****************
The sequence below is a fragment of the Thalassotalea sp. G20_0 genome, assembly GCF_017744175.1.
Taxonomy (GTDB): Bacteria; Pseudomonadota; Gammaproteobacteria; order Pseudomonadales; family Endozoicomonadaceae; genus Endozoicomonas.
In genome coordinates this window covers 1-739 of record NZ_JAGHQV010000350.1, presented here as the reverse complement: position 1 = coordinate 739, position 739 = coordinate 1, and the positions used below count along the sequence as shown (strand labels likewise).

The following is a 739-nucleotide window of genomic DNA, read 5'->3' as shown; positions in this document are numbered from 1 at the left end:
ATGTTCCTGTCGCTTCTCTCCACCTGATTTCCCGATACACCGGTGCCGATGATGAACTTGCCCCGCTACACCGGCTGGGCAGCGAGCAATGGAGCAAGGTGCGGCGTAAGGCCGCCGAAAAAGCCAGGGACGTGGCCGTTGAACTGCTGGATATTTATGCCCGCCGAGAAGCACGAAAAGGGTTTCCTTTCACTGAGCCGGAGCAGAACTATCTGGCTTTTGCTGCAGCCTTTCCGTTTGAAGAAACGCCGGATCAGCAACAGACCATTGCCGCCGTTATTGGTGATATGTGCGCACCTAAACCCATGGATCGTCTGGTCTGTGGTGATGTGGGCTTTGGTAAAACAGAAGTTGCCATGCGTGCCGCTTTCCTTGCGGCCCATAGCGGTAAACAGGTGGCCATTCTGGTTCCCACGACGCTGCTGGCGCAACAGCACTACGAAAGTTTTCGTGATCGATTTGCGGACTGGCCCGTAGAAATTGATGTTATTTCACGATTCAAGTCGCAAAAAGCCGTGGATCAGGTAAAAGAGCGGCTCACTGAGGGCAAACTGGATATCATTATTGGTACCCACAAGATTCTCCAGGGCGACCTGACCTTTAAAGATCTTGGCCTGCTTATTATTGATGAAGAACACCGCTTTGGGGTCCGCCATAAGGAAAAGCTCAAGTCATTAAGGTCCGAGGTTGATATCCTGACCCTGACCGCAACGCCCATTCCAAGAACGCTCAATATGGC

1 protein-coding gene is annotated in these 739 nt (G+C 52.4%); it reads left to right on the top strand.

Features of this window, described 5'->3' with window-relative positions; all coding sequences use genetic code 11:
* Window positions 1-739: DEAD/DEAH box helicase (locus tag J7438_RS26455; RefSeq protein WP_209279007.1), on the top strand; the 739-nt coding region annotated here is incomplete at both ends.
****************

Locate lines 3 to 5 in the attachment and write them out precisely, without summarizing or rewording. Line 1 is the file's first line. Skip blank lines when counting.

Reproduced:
In genome coordinates this window covers 1-739 of record NZ_JAGHQV010000350.1, presented here as the reverse complement: position 1 = coordinate 739, position 739 = coordinate 1, and the positions used below count along the sequence as shown (strand labels likewise).

The following is a 739-nucleotide window of genomic DNA, read 5'->3' as shown; positions in this document are numbered from 1 at the left end:
ATGTTCCTGTCGCTTCTCTCCACCTGATTTCCCGATACACCGGTGCCGATGATGAACTTGCCCCGCTACACCGGCTGGGCAGCGAGCAATGGAGCAAGGTGCGGCGTAAGGCCGCCGAAAAAGCCAGGGACGTGGCCGTTGAACTGCTGGATATTTATGCCCGCCGAGAAGCACGAAAAGGGTTTCCTTTCACTGAGCCGGAGCAGAACTATCTGGCTTTTGCTGCAGCCTTTCCGTTTGAAGAAACGCCGGATCAGCAACAGACCATTGCCGCCGTTATTGGTGATATGTGCGCACCTAAACCCATGGATCGTCTGGTCTGTGGTGATGTGGGCTTTGGTAAAACAGAAGTTGCCATGCGTGCCGCTTTCCTTGCGGCCCATAGCGGTAAACAGGTGGCCATTCTGGTTCCCACGACGCTGCTGGCGCAACAGCACTACGAAAGTTTTCGTGATCGATTTGCGGACTGGCCCGTAGAAATTGATGTTATTTCACGATTCAAGTCGCAAAAAGCCGTGGATCAGGTAAAAGAGCGGCTCACTGAGGGCAAACTGGATATCATTATTGGTACCCACAAGATTCTCCAGGGCGACCTGACCTTTAAAGATCTTGGCCTGCTTATTATTGATGAAGAACACCGCTTTGGGGTCCGCCATAAGGAAAAGCTCAAGTCATTAAGGTCCGAGGTTGATATCCTGACCCTGACCGCAACGCCCATTCCAAGAACGCTCAATATGGC